Hello teachers & educators! A warm welcome back to Costcutter Corner, the place where we share the latest and greatest news, views and ideas published online in the world of education – every month!
This April, take a closer look at how the Bill & Melinda Gates Foundation is tackling social equality in the US by ensuring more public high school students thrive in higher education, share your favourite online resources with Teachers Without Borders and find out why some educators think we should ban homework.
Why are 75% of US high school graduates unprepared for higher education?
Here’s an interesting post from the Bill& Melinda Gates Foundation. It may concern education across the pond, but recognising global education trends and issues is a good way to recognise strengths and weaknesses in our own system.
We were surprised to read that just 25% of US public high school graduates have the skills they need to succeed academically in higher education (at college). With a college education a well-worn path to economic success in the States, ensuring more young people from the public sector succeed at this level is essential to boosting social equality in America.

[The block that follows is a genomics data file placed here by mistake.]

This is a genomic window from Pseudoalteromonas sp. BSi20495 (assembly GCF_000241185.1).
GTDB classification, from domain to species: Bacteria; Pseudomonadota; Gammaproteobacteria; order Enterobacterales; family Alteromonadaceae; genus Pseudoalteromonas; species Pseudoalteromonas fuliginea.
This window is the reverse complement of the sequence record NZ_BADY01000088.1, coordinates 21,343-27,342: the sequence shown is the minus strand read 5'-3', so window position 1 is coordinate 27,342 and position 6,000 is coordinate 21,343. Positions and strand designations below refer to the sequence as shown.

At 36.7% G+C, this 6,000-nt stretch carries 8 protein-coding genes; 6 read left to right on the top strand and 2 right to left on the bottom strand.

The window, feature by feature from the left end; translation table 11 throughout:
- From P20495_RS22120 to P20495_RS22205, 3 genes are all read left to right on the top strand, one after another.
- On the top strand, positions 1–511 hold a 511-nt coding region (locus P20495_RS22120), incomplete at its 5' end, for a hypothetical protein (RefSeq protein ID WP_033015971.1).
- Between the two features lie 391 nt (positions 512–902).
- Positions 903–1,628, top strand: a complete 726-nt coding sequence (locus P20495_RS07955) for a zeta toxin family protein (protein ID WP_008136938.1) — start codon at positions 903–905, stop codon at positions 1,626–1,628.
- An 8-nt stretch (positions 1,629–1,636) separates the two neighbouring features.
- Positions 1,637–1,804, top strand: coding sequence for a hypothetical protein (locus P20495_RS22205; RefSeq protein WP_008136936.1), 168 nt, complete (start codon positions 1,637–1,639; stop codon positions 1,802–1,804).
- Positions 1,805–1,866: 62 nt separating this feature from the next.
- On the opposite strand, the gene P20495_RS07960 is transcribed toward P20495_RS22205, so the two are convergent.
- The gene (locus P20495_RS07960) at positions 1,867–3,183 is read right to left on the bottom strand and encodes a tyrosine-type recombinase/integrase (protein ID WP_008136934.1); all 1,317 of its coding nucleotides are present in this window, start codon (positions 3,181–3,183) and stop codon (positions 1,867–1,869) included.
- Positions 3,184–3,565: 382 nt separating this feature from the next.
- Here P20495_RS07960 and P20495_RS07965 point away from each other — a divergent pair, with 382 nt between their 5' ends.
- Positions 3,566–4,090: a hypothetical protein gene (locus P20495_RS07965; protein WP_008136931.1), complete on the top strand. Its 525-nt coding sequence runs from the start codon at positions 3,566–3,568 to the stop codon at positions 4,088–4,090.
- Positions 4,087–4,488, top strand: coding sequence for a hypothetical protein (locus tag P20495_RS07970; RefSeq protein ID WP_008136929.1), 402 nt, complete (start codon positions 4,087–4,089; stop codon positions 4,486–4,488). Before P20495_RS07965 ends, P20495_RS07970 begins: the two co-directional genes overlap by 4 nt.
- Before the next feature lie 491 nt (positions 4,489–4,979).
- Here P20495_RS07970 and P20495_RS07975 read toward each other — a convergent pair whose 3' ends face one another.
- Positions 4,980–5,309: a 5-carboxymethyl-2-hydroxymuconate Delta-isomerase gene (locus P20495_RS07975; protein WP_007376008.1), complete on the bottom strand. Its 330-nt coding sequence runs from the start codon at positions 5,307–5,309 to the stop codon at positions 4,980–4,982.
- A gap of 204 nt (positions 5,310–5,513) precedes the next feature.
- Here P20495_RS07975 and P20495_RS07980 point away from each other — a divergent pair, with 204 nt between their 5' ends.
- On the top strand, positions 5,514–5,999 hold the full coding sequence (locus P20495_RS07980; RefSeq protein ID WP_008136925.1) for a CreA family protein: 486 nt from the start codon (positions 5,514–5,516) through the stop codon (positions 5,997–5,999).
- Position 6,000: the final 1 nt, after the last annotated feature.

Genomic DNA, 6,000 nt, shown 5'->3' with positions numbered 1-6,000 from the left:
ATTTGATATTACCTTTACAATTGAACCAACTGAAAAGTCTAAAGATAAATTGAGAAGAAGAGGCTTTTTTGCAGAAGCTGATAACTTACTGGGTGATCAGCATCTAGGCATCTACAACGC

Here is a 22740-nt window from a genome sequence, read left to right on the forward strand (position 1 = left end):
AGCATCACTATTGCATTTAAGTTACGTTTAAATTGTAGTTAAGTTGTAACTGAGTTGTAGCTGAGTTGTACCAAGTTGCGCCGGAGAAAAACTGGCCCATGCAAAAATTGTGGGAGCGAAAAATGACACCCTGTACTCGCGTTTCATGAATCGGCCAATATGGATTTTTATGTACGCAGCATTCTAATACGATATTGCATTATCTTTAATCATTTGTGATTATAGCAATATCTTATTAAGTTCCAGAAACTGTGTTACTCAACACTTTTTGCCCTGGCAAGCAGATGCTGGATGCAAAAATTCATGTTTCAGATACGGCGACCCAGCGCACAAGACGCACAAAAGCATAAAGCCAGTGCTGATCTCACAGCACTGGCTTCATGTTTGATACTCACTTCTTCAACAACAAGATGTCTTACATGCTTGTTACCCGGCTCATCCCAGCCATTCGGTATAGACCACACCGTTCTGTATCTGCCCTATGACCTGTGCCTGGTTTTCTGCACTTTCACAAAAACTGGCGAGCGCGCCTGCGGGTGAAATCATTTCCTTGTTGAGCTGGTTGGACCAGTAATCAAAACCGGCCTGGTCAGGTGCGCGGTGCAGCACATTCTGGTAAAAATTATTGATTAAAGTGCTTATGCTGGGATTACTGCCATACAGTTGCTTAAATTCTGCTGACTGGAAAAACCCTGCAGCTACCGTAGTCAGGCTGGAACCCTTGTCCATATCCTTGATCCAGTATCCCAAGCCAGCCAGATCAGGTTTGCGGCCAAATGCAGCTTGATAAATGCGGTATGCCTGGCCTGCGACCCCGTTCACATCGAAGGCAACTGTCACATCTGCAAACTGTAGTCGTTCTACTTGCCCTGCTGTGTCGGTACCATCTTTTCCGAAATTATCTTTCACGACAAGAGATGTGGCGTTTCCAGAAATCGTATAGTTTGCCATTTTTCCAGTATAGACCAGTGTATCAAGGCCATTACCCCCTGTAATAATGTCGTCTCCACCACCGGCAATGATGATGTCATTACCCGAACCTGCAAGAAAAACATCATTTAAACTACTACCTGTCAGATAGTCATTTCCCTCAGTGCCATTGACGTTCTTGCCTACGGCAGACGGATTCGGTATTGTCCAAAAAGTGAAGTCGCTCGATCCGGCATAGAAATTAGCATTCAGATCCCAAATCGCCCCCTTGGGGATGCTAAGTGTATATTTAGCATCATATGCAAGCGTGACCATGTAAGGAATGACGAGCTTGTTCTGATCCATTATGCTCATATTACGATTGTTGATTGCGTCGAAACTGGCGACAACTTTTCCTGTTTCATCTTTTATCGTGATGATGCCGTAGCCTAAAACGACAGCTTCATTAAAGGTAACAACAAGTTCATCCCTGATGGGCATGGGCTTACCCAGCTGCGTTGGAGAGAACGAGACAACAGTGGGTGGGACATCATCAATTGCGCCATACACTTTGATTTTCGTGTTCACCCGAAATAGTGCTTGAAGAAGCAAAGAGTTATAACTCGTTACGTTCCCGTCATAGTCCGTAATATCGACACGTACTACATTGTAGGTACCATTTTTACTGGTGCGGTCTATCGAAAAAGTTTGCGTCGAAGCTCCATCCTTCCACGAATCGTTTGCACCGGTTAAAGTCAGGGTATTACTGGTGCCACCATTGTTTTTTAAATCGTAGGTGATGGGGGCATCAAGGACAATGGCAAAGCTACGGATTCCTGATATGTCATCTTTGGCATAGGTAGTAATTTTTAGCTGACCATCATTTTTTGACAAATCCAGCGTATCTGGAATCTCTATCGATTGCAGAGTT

Read on to find out more about how the Bill & Melinda Gates Foundation is using better teaching, better learning and more innovation to tackle the gap.
Teachers Without Borders share resources
The Teachers Without Borders resource section is full of fantastic stuff for educators all over the world, whether you plan to teach exclusively in the UK or have a more global approach to your craft. We’re sharing a link to their “bookmarks” section today, but the whole site is well worth exploring, and sure to get your creative teaching juices flowing!
In this section, teachers from all over the world share bookmarks to the online content they’ve found useful, inspiring or practical; from teaching peace, to the best Facebook apps you can use in the classroom.
Does homework do more harm than good?
Any teacher who has had to repeatedly hound pupils for homework, demonstrate consequences and then complete a massive mound of marking knows that homework is at least as big a headache for teachers as it is for students.
This article from the Goldwater Institute, again focussing on education on the other side of the pond, suggests that homework should be ruled out altogether. With students spending close to a full working day at school, should they be expected to work more in the evenings and weekends?
Do you think homework is a help or a waste of everybody’s time? How much more would you be able to do as an educator without the burden of setting, chasing and marking homework? Have your say below…